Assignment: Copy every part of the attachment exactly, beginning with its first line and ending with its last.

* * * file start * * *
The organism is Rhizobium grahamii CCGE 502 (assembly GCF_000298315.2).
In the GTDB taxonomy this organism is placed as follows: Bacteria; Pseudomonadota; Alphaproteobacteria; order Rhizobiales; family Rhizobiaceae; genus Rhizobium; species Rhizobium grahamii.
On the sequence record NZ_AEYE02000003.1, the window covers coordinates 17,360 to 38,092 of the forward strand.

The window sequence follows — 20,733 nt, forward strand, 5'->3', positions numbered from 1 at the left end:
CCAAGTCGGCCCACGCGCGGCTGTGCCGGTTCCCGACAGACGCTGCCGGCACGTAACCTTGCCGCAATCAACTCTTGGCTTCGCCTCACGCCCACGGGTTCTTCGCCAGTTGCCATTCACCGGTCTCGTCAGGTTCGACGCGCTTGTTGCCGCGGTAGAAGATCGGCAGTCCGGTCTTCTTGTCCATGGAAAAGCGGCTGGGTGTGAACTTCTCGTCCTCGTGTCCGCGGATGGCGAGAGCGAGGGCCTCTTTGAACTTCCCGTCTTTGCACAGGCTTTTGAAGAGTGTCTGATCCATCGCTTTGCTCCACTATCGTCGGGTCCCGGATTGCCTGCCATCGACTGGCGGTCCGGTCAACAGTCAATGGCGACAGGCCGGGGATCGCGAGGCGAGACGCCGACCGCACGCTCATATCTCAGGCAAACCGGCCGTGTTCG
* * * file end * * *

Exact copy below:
The organism is Rhizobium grahamii CCGE 502 (assembly GCF_000298315.2).
In the GTDB taxonomy this organism is placed as follows: Bacteria; Pseudomonadota; Alphaproteobacteria; order Rhizobiales; family Rhizobiaceae; genus Rhizobium; species Rhizobium grahamii.
On the sequence record NZ_AEYE02000003.1, the window covers coordinates 17,360 to 38,092 of the forward strand.

The window sequence follows — 20,733 nt, forward strand, 5'->3', positions numbered from 1 at the left end:
CCAAGTCGGCCCACGCGCGGCTGTGCCGGTTCCCGACAGACGCTGCCGGCACGTAACCTTGCCGCAATCAACTCTTGGCTTCGCCTCACGCCCACGGGTTCTTCGCCAGTTGCCATTCACCGGTCTCGTCAGGTTCGACGCGCTTGTTGCCGCGGTAGAAGATCGGCAGTCCGGTCTTCTTGTCCATGGAAAAGCGGCTGGGTGTGAACTTCTCGTCCTCGTGTCCGCGGATGGCGAGAGCGAGGGCCTCTTTGAACTTCCCGTCTTTGCACAGGCTTTTGAAGAGTGTCTGATCCATCGCTTTGCTCCACTATCGTCGGGTCCCGGATTGCCTGCCATCGACTGGCGGTCCGGTCAACAGTCAATGGCGACAGGCCGGGGATCGCGAGGCGAGACGCCGACCGCACGCTCATATCTCAGGCAAACCGGCCGTGTTCG